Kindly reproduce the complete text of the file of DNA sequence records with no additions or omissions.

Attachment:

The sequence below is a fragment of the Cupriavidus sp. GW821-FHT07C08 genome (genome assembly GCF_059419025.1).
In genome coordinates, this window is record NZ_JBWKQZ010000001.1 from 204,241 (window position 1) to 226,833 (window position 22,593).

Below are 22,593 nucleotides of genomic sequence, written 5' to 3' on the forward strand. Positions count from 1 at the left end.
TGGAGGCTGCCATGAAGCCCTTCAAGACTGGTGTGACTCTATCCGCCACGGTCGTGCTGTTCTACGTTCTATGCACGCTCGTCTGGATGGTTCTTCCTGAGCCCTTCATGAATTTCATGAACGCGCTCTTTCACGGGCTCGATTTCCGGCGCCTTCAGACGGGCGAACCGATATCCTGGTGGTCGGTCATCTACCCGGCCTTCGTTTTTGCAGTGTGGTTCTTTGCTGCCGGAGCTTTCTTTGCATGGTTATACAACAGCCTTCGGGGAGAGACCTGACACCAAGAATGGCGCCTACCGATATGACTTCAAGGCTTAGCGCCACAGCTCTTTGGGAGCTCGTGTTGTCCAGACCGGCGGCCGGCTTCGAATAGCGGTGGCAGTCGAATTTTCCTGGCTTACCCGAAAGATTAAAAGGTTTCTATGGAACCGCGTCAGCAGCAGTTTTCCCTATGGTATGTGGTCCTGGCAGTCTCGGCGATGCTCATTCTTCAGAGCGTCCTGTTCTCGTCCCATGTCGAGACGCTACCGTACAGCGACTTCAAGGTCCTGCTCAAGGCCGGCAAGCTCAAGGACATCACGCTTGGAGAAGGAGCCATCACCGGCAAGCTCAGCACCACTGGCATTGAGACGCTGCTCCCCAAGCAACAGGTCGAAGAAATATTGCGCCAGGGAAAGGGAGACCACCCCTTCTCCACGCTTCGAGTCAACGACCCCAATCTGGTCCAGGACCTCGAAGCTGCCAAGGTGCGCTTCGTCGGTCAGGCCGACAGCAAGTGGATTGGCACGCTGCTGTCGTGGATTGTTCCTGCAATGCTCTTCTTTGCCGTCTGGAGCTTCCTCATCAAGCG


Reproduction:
The sequence below is a fragment of the Cupriavidus sp. GW821-FHT07C08 genome (genome assembly GCF_059419025.1).
In genome coordinates, this window is record NZ_JBWKQZ010000001.1 from 204,241 (window position 1) to 226,833 (window position 22,593).

Below are 22,593 nucleotides of genomic sequence, written 5' to 3' on the forward strand. Positions count from 1 at the left end.
TGGAGGCTGCCATGAAGCCCTTCAAGACTGGTGTGACTCTATCCGCCACGGTCGTGCTGTTCTACGTTCTATGCACGCTCGTCTGGATGGTTCTTCCTGAGCCCTTCATGAATTTCATGAACGCGCTCTTTCACGGGCTCGATTTCCGGCGCCTTCAGACGGGCGAACCGATATCCTGGTGGTCGGTCATCTACCCGGCCTTCGTTTTTGCAGTGTGGTTCTTTGCTGCCGGAGCTTTCTTTGCATGGTTATACAACAGCCTTCGGGGAGAGACCTGACACCAAGAATGGCGCCTACCGATATGACTTCAAGGCTTAGCGCCACAGCTCTTTGGGAGCTCGTGTTGTCCAGACCGGCGGCCGGCTTCGAATAGCGGTGGCAGTCGAATTTTCCTGGCTTACCCGAAAGATTAAAAGGTTTCTATGGAACCGCGTCAGCAGCAGTTTTCCCTATGGTATGTGGTCCTGGCAGTCTCGGCGATGCTCATTCTTCAGAGCGTCCTGTTCTCGTCCCATGTCGAGACGCTACCGTACAGCGACTTCAAGGTCCTGCTCAAGGCCGGCAAGCTCAAGGACATCACGCTTGGAGAAGGAGCCATCACCGGCAAGCTCAGCACCACTGGCATTGAGACGCTGCTCCCCAAGCAACAGGTCGAAGAAATATTGCGCCAGGGAAAGGGAGACCACCCCTTCTCCACGCTTCGAGTCAACGACCCCAATCTGGTCCAGGACCTCGAAGCTGCCAAGGTGCGCTTCGTCGGTCAGGCCGACAGCAAGTGGATTGGCACGCTGCTGTCGTGGATTGTTCCTGCAATGCTCTTCTTTGCCGTCTGGAGCTTCCTCATCAAGCG